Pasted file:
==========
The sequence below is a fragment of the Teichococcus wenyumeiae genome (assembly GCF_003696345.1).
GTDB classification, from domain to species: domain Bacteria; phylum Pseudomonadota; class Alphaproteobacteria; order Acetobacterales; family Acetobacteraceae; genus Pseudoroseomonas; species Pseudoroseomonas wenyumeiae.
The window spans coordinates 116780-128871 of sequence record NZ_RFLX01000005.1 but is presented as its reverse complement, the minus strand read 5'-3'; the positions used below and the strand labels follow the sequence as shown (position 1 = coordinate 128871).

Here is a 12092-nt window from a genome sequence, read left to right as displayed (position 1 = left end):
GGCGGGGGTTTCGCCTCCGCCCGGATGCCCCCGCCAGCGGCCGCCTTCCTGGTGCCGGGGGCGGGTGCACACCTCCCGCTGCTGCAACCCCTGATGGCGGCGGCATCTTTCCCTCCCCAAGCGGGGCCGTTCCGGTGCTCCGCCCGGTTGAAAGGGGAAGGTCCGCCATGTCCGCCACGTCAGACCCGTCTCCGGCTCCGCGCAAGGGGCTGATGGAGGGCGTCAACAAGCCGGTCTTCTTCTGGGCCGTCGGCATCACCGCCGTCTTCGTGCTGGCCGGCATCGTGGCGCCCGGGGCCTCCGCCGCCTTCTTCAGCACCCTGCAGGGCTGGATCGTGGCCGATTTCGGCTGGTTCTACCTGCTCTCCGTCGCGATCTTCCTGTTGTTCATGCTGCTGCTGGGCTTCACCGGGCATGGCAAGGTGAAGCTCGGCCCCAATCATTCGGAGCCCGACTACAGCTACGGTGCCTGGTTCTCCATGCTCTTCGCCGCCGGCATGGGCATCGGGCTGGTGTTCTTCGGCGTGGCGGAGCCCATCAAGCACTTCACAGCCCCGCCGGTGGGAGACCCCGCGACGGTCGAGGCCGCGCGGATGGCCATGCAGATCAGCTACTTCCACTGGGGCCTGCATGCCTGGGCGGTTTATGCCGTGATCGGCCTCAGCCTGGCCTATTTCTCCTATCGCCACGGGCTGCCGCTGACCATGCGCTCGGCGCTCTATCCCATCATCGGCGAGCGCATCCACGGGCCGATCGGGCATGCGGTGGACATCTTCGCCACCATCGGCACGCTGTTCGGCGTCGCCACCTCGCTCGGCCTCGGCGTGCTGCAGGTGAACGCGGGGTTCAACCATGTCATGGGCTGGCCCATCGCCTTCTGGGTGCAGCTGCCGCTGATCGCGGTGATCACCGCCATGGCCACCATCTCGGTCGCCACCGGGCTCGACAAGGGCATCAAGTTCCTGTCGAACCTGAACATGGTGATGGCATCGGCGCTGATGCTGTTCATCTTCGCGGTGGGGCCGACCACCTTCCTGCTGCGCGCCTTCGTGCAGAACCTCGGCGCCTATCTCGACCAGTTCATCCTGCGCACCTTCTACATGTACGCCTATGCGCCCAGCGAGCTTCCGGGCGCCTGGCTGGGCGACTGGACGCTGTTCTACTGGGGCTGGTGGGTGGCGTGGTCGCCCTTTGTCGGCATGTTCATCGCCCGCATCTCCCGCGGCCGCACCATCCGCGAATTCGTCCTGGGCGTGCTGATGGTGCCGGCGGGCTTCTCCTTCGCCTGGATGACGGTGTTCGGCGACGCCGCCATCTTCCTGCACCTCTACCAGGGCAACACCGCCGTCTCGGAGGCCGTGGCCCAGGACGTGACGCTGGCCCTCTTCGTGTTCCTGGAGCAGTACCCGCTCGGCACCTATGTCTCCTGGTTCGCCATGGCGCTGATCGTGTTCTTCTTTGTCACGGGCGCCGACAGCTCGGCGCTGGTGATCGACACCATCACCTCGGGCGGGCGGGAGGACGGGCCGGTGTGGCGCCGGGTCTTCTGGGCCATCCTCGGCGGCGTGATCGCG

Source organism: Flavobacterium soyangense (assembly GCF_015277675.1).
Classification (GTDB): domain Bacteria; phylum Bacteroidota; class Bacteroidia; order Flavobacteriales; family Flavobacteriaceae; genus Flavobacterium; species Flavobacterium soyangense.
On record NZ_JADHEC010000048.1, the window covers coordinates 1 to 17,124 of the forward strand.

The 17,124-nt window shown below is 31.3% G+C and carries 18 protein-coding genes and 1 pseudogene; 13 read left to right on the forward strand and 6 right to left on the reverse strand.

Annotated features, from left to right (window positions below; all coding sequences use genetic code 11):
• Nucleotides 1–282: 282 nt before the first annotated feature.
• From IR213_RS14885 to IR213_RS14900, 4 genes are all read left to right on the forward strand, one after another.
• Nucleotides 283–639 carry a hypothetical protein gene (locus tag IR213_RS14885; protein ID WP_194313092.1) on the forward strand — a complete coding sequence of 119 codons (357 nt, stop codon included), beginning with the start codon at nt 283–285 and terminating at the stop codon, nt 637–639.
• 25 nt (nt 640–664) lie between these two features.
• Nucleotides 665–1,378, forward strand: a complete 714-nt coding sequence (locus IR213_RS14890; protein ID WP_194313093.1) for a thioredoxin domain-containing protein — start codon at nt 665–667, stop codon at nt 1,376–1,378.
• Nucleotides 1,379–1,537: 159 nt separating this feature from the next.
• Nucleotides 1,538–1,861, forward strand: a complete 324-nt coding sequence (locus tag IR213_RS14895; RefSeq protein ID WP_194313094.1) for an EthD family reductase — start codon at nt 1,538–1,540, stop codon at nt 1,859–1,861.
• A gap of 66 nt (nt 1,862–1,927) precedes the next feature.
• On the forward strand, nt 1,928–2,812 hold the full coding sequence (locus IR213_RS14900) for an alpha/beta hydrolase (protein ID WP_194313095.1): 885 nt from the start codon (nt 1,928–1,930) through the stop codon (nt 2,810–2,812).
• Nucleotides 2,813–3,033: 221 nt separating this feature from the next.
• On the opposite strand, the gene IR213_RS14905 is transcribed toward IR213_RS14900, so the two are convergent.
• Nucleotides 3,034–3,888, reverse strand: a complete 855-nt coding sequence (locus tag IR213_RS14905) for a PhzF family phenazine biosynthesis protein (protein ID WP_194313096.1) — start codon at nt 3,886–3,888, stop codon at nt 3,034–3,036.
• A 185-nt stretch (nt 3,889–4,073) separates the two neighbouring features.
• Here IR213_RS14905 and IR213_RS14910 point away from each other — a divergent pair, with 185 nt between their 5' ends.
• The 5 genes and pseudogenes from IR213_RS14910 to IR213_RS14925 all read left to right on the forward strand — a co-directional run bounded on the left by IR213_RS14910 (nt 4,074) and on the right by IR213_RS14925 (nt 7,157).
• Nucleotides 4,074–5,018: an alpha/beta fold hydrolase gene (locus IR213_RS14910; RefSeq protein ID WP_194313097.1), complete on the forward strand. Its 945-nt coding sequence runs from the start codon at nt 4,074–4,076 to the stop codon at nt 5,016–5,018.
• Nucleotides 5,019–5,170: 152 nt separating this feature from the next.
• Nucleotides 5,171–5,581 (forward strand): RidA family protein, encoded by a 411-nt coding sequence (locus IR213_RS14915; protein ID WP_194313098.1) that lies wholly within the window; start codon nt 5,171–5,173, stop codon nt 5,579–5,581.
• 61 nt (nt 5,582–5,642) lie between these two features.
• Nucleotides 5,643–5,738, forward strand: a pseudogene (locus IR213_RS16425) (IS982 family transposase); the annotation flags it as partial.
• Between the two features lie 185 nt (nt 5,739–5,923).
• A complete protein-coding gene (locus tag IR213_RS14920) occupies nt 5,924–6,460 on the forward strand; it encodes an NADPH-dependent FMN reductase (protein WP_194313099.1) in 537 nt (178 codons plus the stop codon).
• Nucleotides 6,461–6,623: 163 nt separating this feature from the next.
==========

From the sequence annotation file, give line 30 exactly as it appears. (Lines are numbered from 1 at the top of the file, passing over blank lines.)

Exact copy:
• Nucleotides 5,643–5,738, forward strand: a pseudogene (locus IR213_RS16425) (IS982 family transposase); the annotation flags it as partial.